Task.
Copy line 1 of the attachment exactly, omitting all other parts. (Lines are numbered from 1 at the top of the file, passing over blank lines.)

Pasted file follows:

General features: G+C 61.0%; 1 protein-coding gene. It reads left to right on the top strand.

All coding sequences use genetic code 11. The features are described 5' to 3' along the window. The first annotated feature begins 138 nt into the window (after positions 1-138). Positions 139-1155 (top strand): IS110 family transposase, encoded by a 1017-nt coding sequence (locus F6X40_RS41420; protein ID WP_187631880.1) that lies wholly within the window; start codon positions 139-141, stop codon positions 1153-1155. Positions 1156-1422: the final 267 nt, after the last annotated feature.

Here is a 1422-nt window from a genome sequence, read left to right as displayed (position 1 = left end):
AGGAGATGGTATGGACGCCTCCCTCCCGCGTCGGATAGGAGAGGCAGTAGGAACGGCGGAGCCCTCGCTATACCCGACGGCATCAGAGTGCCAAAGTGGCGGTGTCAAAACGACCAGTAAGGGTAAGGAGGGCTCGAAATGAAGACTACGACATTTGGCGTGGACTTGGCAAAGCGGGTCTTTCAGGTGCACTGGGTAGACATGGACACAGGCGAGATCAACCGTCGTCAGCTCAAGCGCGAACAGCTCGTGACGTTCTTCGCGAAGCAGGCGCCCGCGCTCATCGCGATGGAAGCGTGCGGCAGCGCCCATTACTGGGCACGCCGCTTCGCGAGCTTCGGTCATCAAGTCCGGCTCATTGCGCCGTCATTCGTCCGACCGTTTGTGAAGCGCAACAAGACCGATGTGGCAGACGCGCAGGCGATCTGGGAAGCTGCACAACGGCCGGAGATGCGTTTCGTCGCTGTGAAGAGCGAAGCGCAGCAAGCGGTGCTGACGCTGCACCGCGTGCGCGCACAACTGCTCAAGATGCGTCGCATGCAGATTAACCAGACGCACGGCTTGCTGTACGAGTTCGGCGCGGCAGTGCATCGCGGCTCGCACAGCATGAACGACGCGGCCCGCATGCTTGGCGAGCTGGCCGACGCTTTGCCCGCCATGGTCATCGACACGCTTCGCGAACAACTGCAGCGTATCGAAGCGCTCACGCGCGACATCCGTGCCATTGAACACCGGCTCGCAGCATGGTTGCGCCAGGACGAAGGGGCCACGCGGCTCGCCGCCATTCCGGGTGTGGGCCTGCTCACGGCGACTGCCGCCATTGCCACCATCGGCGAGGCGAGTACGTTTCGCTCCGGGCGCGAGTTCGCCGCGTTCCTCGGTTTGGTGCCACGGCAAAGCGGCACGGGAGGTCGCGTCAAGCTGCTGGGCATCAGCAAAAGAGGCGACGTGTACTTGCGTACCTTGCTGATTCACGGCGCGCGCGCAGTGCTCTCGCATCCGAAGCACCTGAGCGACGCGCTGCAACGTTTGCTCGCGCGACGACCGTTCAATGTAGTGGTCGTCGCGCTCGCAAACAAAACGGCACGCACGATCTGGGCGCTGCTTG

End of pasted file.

General features: G+C 61.0%; 1 protein-coding gene. It reads left to right on the top strand.